These display operational performance characteristics go directly into the final picture quality which can be achieved by choosing the right displays.

Operational specification tolerances during manufacturing are tighter and highly repeatable during production runs with the professional displays, where quality has a leading importance over quantity.

Consumer displays specifications are sometimes clouded with specifications like dynamic contrast instead of listing real usable specifications for initial product reviewing, leading to irresponsible technical conclusions to be created.

This can lead to a misrepresented final obtainable picture quality level. Whether you are considering a seamless flat panel LCD or LED display wall, fine pitch LED display systems or individual large venue LCD or LED monitors be aware that there are many things to consider before you settle on a design.

There is a process in making display choices with many facets and requirements to consider. Some of the requirements carry more weight than others in determining the final choice.

The weighted evaluation scale includes some of the following:

  • Overall space to be visualized with display technology
  • Environmental conditions (is the display rated for outdoor use and bright enough if this is a requirement?)
  • How will the content to be displayed (are you in aspect ratio?)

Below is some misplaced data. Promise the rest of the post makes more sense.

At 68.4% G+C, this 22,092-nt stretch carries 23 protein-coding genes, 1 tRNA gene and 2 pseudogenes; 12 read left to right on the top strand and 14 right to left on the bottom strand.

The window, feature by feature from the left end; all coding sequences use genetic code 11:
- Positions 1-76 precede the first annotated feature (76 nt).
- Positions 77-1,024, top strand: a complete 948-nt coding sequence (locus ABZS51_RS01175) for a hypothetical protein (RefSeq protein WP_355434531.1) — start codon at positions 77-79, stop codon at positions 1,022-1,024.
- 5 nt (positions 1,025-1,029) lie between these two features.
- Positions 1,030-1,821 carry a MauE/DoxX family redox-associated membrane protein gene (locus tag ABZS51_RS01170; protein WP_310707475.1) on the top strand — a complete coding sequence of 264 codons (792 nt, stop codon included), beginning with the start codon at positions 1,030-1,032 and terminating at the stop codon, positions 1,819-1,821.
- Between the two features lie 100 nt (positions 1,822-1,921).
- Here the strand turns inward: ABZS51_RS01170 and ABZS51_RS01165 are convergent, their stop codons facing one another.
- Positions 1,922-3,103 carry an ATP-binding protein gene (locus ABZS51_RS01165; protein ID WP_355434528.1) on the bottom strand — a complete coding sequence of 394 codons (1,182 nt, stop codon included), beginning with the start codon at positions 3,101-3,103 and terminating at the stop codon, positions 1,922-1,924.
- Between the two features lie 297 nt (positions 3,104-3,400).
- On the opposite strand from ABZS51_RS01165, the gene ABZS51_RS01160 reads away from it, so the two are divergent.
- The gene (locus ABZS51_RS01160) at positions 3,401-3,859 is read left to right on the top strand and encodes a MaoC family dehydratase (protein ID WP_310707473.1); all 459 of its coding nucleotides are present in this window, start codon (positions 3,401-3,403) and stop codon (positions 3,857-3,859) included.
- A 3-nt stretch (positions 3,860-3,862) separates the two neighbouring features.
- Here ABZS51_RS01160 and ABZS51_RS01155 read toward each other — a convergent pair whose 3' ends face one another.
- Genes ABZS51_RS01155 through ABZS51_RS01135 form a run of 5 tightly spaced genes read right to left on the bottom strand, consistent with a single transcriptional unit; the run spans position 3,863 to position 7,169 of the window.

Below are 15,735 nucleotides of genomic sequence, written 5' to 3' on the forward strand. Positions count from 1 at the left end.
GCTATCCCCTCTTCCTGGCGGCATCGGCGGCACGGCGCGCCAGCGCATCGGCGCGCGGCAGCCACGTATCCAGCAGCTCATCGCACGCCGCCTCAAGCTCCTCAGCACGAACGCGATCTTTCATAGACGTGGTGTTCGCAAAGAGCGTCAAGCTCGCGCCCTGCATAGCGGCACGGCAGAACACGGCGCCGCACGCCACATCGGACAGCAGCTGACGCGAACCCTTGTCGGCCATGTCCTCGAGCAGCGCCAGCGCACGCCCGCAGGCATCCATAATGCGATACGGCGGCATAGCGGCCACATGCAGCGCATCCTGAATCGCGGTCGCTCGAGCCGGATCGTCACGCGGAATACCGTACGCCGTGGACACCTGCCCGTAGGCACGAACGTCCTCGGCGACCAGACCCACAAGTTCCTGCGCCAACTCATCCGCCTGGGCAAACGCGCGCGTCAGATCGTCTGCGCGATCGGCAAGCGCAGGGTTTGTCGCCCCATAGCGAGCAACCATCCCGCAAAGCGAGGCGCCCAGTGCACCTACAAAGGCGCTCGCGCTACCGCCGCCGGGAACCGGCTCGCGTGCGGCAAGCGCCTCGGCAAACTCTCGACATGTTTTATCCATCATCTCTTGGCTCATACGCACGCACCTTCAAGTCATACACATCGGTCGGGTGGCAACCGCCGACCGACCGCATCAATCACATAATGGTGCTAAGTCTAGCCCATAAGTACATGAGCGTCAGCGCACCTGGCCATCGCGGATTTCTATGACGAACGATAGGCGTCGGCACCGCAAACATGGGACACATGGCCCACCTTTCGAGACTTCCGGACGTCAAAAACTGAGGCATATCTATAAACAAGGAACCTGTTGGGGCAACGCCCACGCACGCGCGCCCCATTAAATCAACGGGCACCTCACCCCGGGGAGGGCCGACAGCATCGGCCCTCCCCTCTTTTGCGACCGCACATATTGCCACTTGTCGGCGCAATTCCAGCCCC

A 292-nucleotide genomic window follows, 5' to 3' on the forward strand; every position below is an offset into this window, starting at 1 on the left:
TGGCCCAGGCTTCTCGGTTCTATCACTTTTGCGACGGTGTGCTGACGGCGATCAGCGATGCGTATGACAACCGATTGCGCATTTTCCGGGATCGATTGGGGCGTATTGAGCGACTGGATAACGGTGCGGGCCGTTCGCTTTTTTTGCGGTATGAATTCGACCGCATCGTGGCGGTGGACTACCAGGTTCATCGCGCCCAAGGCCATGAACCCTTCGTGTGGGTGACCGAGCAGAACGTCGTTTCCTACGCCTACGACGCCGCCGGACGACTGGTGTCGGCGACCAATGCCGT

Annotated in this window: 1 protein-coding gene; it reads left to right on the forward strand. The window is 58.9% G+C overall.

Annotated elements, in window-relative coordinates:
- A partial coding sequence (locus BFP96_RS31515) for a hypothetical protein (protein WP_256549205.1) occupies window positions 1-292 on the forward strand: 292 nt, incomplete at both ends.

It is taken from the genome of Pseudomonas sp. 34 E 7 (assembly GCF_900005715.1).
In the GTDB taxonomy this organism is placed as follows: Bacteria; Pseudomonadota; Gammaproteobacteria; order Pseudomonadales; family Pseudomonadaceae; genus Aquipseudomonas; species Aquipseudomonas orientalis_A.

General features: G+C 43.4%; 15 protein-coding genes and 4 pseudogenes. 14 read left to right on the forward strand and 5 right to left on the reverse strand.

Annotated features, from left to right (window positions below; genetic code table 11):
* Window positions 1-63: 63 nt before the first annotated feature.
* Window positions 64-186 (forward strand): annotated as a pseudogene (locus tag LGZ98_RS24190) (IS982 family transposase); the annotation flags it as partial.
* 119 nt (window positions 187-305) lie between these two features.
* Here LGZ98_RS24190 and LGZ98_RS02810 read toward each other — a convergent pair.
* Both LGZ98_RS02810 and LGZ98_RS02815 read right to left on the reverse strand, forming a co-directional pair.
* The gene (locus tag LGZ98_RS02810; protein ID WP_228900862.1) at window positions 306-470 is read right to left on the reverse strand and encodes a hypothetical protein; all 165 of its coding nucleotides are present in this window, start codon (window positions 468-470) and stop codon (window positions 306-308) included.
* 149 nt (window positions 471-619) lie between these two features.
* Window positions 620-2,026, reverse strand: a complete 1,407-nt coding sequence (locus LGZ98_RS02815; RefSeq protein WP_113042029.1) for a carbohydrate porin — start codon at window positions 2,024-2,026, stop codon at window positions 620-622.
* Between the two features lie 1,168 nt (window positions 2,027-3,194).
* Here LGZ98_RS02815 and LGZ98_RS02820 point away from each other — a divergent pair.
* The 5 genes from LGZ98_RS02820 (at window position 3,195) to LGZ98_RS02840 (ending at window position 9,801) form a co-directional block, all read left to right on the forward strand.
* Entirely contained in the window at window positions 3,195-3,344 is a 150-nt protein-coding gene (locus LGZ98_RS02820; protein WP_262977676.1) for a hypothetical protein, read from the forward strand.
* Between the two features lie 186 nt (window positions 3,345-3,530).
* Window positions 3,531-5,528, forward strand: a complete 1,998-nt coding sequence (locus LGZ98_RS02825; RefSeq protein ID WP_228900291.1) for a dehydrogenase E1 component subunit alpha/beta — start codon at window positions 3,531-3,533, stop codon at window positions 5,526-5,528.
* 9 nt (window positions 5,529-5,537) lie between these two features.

• Picture quality, color temp and controls to optimize to camera
  • Ease of control and operation
  • Durability/Life expectancy
  • Reusable, reconfigurable
  • Warranty terms, length and execution ease
  • Length of expandability or replaceability (how long will this version of product be available; consumer grade displays typically change form factor once every 6 months.)
  • Initial purchase cost

Notice that the factor of the initial purchase cost is at the end of this list, not the beginning.

It is not at the end of the list because it is the least important or has the lowest weighting in the choice, it is at the end because the items before it need to be compared and weighed first.

Then, based on the final results, the items that pass the minimum project requirements should then be compared to one another by their initial purchase cost in the choice equation.

When consumer grade displays are chosen over professional grade displays it moves almost all the weighting to the economic column.

The other requirements that impact the choice of display to a greatly diminished level or eliminated completely from the weighted list. If you really need to start the other way with the list, bottom to top, then the real first question that needs answered before going through the display choice process is if visual displays are really needed in the first place.

The design of the professional commercial display system is primarily based on durability and quality of image and those specifications are developed with the professional customer’s applications in mind. These displays are made to operate for longer periods of time, power cycled more often, and have longer expected lifespans in commercial use applications.

This includes the higher grade of components used within the display, where the mean time between failures data of components in the professional displays is much longer than the consumer displays.